2) RSB Funds has partnered with Jefferson County Public Schools to bring solar energy to 30 neighborhood schools. With no upfront cost to Jeffco because of federal, state and Xcel Energy renewable energy incentives, the goal is to save an estimated $1 million in energy costs over the next 20 years for the Jefferson County taxpayers. The project responds to recent legislation that gives Colorado the highest renewable energy standard in the Rocky Mountain West, requiring that 30% of electricity be generated from renewable sources by 2020.
The panels will generate about half the electricity for an average elementary school. Another benefit from the program is the Teach the Teachers classroom education component to teach students and teachers about solar power and other energy-saving measures.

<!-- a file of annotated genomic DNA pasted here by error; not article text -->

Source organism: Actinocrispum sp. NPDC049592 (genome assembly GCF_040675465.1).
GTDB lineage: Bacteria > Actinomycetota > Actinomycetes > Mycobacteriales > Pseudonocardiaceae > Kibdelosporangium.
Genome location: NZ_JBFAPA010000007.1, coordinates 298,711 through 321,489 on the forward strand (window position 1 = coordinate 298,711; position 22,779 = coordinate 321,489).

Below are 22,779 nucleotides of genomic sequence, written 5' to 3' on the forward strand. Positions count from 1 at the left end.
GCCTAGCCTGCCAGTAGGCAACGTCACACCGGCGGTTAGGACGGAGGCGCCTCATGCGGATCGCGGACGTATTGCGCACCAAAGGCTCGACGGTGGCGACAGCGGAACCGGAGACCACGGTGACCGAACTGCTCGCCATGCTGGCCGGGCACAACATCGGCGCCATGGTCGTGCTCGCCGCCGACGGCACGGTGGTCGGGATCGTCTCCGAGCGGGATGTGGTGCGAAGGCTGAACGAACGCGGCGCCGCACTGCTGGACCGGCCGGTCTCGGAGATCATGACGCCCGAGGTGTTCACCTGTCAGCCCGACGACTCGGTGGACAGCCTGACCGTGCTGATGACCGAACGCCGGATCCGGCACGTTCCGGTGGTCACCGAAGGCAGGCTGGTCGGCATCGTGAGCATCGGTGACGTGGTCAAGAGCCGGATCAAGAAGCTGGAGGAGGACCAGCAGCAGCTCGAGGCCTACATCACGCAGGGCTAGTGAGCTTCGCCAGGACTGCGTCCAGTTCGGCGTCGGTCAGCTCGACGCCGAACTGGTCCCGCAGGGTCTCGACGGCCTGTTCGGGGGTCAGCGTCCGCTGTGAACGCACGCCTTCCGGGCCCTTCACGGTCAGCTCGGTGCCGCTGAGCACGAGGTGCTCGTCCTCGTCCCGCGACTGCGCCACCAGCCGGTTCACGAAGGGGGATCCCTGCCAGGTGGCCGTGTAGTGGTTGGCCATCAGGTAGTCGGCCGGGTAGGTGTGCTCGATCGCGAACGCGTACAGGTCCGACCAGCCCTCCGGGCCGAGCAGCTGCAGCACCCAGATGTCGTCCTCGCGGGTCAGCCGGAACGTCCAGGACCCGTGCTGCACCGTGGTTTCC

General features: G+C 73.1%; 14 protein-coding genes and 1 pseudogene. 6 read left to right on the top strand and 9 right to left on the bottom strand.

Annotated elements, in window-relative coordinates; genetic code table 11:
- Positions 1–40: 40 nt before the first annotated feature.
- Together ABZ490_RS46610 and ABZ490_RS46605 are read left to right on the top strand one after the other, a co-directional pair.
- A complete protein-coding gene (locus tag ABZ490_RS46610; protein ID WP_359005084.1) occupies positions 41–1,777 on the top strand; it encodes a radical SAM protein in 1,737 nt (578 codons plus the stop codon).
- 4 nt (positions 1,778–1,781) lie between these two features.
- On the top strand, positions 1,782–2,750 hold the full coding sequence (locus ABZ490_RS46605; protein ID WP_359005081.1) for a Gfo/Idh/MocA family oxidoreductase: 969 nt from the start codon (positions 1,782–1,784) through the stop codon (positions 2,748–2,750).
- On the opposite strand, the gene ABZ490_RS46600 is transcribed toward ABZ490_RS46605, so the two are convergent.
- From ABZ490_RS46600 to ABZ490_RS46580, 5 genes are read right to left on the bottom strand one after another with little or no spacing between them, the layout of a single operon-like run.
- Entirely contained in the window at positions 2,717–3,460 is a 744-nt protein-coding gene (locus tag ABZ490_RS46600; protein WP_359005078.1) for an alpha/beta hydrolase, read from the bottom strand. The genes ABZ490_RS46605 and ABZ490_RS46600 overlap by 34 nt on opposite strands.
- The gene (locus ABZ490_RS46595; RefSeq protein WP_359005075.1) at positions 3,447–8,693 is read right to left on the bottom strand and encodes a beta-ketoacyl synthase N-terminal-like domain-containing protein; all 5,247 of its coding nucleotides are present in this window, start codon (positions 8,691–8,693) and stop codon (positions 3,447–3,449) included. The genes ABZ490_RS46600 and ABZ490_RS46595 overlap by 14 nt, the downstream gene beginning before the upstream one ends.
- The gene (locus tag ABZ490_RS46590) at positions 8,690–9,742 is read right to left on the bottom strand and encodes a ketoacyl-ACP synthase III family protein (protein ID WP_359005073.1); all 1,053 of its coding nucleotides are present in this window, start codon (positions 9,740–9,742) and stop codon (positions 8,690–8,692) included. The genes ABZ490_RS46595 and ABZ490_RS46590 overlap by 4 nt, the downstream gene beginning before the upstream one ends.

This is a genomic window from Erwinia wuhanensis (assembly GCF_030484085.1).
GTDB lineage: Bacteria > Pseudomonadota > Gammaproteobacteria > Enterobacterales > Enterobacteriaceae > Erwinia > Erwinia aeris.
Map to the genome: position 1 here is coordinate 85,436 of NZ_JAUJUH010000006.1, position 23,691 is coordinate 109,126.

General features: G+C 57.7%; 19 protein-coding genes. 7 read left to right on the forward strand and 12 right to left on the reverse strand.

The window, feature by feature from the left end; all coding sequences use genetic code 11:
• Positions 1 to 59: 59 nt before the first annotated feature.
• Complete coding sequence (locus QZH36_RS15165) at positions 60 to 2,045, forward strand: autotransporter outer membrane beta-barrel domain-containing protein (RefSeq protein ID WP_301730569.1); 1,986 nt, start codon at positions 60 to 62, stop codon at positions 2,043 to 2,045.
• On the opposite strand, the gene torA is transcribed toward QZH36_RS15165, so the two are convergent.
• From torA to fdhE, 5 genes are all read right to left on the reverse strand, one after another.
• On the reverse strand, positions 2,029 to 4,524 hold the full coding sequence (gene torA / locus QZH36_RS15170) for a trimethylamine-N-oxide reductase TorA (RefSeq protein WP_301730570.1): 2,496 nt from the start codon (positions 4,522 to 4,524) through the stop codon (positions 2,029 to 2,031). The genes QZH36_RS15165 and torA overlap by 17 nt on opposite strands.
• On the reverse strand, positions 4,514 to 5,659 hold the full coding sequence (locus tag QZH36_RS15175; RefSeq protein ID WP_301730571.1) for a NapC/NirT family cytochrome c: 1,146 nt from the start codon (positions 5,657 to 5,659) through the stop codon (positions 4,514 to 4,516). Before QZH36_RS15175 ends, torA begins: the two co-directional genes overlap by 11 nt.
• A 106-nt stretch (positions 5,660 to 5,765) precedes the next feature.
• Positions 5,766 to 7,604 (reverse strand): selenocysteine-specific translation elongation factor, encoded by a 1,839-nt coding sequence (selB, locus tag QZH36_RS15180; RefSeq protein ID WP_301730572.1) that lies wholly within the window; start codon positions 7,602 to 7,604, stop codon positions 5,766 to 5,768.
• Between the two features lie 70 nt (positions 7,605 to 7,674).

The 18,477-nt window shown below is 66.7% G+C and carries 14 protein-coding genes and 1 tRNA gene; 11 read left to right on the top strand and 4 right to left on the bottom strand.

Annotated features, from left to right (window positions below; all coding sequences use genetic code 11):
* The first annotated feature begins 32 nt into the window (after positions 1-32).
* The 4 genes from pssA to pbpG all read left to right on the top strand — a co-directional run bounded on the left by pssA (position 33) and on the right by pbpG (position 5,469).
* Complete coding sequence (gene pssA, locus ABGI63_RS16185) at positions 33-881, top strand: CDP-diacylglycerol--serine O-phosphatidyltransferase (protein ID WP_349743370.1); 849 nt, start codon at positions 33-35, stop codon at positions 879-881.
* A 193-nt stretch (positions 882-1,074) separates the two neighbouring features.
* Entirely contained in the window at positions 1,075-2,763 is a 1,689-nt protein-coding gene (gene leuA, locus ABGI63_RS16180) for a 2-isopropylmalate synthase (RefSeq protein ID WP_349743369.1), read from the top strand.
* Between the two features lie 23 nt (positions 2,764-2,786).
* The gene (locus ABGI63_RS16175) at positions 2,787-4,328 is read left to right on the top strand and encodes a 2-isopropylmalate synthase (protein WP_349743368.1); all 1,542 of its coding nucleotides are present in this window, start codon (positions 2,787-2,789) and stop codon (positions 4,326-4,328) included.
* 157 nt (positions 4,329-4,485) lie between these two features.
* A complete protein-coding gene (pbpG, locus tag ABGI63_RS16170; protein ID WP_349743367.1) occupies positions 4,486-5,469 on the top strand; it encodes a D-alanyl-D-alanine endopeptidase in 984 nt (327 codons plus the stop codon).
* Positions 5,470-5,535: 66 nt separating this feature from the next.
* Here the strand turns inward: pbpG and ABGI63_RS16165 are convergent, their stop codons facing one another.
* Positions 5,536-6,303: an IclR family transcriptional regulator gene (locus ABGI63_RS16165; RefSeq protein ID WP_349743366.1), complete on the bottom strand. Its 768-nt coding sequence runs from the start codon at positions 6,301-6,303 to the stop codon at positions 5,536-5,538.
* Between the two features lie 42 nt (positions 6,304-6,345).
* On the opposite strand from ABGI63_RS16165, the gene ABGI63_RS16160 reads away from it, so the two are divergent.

Frankly, I shook my head in disbelief. There on CNN was a commercial for SolarWorld — the German-based solar giant with manufacturing facilities in the US — promoting solar panels. Spokesman Larry Hagman (TR of Dallas fame) is himself a true proponant of solar power having installed a $750,000 system years ago, perhaps the largest residential system in the country, on his mountain top compound in Ojai, CA. If I can do this right the commercial follows — if not here is the URL — http://www.youtube.com/watch?v=B-XNNPTqNMQ&feature=related
Finally, perhaps we can get a serious national dialogue going on the importance of solar power — both for our economy and to help the planet (which needs all the help she can get).
The solar naysayers said it couldn’t be done when First Solar claimed that its thin film modules would cost under $1.00 per watt. Then they scoffed at the idea that costs could drop to 50 cents per watt. Well, they were wrong then and they will continue to be wrong in the future.